“What does your schedule look like when we’re not hanging out?”


“This is an interesting question, because it not only shows a desire to find out what your partner's day-to-day plans look like, but to integrate yours with theirs,” Cherlyn Chong, breakup and dating specialist from Steps to Happyness, tells Bustle. You want to be able to make time to see each other, after all. “If they are not at the same place as you in the relationship, they will be uncomfortable with you seemingly intruding on their space and time,” Chong continues. “If they are in agreement, it will be very easy to arrange things like dates, calls, and even surprises.”


"What's your idea of a healthy relationship?"

If your partner has a history of toxic relationships, they might be coming in with a skewed sense of what's healthy and what isn't. But even if they don't, it's important to discuss and define what your idea of a healthy relationship will look like, Romo says. Later in the relationship, as life throws new things at you (like a shared apartment or kids) you can keep asking this question, and see how your definition might need to be updated.


"Which ongoing problems do we need to resolve?"

It can be really scary to argue, and talking about ongoing problems can feel even more daunting. But asking this question is important. "This is a question that will make both of you realize that you do argue and that you do have an issue that needs immediate resolution," the Mitchems say. "Figuring out why a specific problem is a trigger point for either one of you, and figuring out how to get rid of it, will save you time, stress, and anxiety in your relationship."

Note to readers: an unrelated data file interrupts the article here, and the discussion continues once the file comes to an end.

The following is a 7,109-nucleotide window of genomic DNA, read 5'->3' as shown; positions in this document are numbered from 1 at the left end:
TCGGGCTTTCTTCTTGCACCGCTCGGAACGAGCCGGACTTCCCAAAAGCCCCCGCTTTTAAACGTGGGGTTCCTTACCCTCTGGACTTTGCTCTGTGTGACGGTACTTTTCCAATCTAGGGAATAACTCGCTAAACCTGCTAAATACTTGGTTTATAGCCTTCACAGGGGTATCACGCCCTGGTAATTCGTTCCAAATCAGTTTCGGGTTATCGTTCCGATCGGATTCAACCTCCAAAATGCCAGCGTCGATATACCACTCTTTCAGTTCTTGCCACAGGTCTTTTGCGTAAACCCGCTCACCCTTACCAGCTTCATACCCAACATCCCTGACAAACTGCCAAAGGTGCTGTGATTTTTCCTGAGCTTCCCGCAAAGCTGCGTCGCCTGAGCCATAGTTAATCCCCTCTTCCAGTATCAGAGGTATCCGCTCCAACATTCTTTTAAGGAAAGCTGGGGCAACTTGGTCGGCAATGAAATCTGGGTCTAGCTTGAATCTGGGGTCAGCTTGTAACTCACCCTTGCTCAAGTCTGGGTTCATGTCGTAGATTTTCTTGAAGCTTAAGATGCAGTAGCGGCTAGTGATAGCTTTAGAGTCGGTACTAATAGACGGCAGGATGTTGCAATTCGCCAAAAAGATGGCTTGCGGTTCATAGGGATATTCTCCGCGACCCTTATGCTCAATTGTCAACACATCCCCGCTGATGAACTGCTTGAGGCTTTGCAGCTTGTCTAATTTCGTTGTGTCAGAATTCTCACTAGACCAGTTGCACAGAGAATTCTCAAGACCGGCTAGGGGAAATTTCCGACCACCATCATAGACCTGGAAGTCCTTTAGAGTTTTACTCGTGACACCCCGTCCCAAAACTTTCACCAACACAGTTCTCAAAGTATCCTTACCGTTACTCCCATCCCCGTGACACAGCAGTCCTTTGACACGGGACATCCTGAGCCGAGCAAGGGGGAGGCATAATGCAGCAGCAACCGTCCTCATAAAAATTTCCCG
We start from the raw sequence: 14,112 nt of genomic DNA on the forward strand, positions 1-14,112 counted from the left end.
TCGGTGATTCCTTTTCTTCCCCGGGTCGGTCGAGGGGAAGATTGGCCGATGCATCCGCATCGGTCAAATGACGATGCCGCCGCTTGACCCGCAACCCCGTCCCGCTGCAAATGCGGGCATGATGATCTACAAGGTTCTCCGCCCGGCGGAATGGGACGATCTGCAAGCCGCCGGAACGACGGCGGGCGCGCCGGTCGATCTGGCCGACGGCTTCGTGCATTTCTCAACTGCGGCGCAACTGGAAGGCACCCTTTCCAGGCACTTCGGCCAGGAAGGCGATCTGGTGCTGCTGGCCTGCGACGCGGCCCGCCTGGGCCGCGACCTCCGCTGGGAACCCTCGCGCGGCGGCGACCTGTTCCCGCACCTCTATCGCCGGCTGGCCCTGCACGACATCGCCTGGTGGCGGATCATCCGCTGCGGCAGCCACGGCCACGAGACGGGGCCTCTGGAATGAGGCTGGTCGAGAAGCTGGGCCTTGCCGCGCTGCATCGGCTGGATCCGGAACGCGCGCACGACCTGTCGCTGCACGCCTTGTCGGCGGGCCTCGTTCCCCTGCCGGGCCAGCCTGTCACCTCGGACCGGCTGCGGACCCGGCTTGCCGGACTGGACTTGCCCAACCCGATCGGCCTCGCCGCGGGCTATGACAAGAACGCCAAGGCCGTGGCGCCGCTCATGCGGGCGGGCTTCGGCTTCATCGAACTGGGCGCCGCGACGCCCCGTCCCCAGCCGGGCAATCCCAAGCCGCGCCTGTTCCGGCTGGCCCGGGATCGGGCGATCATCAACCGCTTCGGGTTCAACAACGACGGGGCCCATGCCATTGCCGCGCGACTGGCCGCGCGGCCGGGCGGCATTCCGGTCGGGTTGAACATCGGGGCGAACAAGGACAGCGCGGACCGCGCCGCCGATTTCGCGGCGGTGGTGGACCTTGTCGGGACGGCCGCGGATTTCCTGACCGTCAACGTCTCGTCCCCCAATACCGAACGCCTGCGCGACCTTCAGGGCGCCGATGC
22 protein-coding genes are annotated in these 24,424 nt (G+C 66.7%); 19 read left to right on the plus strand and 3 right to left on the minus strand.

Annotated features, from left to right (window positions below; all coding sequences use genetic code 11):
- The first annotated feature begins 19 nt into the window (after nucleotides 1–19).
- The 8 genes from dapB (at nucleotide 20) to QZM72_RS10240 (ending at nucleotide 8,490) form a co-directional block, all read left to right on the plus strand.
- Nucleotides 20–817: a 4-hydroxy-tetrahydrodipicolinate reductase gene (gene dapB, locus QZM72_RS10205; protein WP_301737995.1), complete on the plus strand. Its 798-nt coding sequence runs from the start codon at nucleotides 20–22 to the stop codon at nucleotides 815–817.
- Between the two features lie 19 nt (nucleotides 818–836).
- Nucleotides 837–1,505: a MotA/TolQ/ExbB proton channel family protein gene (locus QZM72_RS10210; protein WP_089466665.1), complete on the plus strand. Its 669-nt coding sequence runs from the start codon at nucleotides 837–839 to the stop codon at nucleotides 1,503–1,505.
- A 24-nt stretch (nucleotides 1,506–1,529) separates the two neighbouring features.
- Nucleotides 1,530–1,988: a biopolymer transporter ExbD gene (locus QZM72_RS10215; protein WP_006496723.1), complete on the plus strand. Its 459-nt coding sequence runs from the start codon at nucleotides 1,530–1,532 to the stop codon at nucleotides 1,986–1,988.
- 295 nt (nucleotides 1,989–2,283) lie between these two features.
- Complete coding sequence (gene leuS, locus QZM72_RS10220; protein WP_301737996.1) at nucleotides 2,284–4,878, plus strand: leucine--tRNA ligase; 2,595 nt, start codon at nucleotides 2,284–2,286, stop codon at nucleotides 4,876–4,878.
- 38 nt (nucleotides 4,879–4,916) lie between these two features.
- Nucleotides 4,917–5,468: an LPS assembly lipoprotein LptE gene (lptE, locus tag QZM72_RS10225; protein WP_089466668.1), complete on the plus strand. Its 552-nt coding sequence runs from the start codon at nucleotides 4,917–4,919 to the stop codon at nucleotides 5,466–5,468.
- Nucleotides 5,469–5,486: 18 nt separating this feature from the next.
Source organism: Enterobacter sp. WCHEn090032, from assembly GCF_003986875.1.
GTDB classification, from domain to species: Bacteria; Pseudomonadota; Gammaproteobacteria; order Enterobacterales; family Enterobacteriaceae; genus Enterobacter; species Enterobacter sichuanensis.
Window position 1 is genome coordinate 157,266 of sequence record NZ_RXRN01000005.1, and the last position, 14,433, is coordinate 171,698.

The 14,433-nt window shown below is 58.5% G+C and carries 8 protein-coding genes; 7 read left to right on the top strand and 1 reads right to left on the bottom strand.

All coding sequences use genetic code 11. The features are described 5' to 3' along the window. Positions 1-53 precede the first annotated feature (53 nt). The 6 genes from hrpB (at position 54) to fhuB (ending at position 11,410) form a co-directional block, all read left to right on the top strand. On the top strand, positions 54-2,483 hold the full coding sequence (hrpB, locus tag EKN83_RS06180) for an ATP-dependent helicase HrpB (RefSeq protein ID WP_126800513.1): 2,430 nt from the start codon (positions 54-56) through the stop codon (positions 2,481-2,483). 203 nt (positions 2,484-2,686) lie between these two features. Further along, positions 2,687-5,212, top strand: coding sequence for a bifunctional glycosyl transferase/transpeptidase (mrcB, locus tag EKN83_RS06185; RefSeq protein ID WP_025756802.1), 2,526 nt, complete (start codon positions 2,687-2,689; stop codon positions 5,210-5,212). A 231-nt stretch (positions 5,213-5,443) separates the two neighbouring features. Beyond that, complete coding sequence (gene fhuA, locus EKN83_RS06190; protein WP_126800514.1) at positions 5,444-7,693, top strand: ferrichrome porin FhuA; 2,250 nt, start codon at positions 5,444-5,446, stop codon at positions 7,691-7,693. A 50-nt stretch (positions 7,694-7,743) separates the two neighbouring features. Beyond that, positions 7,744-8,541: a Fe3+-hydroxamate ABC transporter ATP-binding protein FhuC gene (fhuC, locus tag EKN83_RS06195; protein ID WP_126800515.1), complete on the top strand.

Remember, if your partner isn't receptive to this kind of conversation, they may not be what you need in the long run.


"What's your arguing style?"

"Each person has their own 'stress reaction' (what their ingrained fight-or-flight response is)," Tacha Kasper, MA, a licensed marriage and family therapist, tells Bustle. Your partner might be a "fighter," or they might "flee" when things get tough. Knowing each other's argument style will allow you to agree on a set of rules to resolve arguments, she says, so you can remain on the same team.


"What are you not willing to compromise on?"

This question is about values and what your dealbreakers are in a relationship. Write down things like your political and religious views, your feelings on marriage or kids — whatever is super important to you — and then compare with your partner.